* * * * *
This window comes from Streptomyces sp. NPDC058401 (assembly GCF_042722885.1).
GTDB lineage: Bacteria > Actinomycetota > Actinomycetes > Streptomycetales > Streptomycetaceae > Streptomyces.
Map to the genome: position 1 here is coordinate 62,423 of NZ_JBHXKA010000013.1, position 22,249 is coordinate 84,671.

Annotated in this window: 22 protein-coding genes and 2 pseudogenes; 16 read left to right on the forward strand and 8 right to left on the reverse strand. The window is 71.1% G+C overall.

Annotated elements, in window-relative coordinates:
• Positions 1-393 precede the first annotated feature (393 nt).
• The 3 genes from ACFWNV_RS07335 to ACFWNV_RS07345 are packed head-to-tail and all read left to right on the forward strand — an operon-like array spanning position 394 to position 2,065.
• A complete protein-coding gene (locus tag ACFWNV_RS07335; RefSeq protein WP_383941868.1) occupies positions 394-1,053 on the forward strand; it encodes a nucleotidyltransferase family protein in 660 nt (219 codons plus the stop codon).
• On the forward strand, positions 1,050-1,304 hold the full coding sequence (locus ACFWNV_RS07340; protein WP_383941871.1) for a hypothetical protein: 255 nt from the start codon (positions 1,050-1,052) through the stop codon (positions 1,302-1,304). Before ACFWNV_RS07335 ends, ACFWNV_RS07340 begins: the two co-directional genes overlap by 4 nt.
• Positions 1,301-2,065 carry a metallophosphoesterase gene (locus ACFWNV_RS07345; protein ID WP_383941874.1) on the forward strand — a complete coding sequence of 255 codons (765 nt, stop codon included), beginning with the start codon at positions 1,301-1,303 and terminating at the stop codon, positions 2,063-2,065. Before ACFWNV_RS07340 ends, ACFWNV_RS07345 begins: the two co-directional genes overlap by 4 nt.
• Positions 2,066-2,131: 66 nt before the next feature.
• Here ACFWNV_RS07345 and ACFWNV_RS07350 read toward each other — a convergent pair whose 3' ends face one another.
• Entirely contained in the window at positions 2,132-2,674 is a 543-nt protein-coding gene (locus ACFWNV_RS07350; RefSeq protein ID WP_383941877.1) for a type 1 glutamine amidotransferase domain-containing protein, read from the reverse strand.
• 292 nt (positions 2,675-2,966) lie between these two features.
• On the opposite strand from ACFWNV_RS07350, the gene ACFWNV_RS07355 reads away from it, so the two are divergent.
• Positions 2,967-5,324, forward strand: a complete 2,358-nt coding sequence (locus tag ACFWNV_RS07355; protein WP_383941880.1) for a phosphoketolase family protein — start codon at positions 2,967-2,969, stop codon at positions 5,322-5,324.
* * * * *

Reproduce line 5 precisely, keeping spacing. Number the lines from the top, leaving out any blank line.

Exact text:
Annotated elements, in window-relative coordinates: